In January, franchise car dealers were optimistic that 2022 would be a better year for their customers than the last.
But as an unseasonable May heat wave bears down on the sparse selection of cars on North Texas vehicle lots, it’s becoming clear that the car-buying experience isn’t going back to normal any time soon.
“It’s getting harder and harder,” National Automobile Dealers Association board member and North Texas dealership owner Charlie Gilchrist said after a recent meeting with his industry peers at the Las Colinas Country Club.
For decades, dealerships have relied on a tried-and-true business model: Get customers in a new vehicle at break-even prices and lock down a years-long service and maintenance relationship that rewards customer loyalty and keeps dealers profitable through service department revenue.
That uncertainty is changing the way they conduct business with customers.
Two years ago, most dealerships weren’t interested in making a profit off of new vehicles. Now it’s one of the only places they say they can.
“We woke up one day and said ‘Hey, I need to make some money on this because I’m not gonna be able to replace it,’” Gilchrist said. He owns 13 dealerships around the periphery of Dallas-Fort Worth, including Southwest Ford in Hudson Oaks and Parkway Buick GMC in Sherman.
The majority of publicly traded automotive retailers tracked by Kerrigan Advisors posted record profit in the first quarter of 2022. Kerrigan’s index tracks several large auto retailers as a bellwether for the broader industry.
Gilchrist said that new vehicle markups helped keep dealers not just above water but profitable. But, he says, these profits could be temporary.
“This last three, four, five months have gotten actually worse,” he said of new vehicle inventory. That’s making dealers nervous about how they’ll return to more sustainable profitability in the long term, Gilchrist said.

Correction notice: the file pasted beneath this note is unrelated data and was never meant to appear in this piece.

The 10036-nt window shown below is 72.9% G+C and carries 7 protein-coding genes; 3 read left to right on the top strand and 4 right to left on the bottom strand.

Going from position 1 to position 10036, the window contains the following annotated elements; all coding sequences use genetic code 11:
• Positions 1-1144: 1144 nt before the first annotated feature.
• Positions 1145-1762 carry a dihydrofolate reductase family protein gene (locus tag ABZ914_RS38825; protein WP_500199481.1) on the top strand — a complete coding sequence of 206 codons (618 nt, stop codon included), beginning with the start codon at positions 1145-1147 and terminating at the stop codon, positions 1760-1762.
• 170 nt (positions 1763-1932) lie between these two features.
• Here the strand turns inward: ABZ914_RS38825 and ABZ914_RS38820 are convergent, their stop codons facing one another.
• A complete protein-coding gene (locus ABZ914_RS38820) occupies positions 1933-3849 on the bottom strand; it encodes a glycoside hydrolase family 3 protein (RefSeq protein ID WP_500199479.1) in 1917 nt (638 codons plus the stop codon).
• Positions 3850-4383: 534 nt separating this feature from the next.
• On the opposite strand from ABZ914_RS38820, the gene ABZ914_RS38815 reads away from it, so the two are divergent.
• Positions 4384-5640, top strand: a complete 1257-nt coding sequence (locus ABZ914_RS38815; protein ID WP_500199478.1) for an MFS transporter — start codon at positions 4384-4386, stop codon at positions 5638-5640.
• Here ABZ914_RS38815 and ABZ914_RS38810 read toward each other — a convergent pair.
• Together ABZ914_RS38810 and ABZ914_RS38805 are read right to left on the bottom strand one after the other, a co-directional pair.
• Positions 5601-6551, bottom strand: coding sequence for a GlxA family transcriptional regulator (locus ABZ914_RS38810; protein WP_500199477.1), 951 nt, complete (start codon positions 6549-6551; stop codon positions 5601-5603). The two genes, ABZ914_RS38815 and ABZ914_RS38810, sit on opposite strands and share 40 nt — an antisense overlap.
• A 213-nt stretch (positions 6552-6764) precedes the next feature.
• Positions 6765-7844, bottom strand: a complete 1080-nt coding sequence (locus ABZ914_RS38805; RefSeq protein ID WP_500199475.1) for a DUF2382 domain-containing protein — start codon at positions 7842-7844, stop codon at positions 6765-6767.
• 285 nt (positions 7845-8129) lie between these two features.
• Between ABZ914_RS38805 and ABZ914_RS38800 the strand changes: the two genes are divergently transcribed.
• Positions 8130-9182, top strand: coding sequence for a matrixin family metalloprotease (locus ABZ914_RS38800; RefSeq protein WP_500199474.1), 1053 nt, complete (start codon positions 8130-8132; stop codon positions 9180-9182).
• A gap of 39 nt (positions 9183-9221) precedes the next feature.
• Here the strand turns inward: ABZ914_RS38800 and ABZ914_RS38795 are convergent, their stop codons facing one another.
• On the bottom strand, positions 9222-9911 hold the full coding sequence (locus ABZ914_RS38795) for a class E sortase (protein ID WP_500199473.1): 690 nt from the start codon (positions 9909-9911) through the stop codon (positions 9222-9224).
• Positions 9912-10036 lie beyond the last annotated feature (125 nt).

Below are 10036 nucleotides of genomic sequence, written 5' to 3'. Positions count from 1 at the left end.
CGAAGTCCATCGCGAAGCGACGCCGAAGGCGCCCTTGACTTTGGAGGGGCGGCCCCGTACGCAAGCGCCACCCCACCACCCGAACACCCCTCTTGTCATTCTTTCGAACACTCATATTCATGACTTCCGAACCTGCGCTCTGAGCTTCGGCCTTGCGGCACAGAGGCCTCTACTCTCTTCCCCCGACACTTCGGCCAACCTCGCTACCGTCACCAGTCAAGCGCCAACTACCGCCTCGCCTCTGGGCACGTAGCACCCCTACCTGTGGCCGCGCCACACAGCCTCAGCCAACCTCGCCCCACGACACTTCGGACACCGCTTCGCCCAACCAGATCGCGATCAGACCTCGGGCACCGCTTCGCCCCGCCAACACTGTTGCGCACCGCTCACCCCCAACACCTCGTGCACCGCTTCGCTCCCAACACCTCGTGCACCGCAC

In March, the average wait time to get a one- to three-year-old car serviced at a dealership was more than four days, according to J.D. Power. Dealerships’ service centers were bringing in 25% more revenue per vehicle on average compared with pre-pandemic, helping contribute to early 2022 profits, according to a Cox Automotive analysis of March data.
COVID-19 lockdowns in China where many automotive suppliers are located have caused auto manufacturers to decrease production of new vehicles even further since the start of the year. The ongoing Russian invasion of Ukraine has also contributed to vehicle parts shortages, specifically wiring harnesses, which are essentially organized bundles of miles of electrical cables that power vehicles.
“It’s very uncomfortable because I can’t take care of my customers,” Gilchrist said.
CarProUSA talk show host Jerry Reynolds spent more than 40 years in the automotive industry, including as a dealer. He said he empathizes with dealers now forced to sell at manufacturer’s list price or higher.
“When somebody says ‘How much for a discount can you take off that sticker price?’ [dealers] don’t like saying no,” Reynolds said.
Will the industry shift back to the service model, where dealerships regain more long-term certainty and consumers get a reprieve on new car prices?
According to Gilchrist, the answer is “absolutely.”
But the timing will be heavily dependent on when inventory problems are fixed. And that means the computer chip shortage must be overcome.
Reynolds is optimistic.
“Manufacturers will flood the dealers with inventory when they can get all the microchips they need,” Reynolds said. “And business will be back to usual.”
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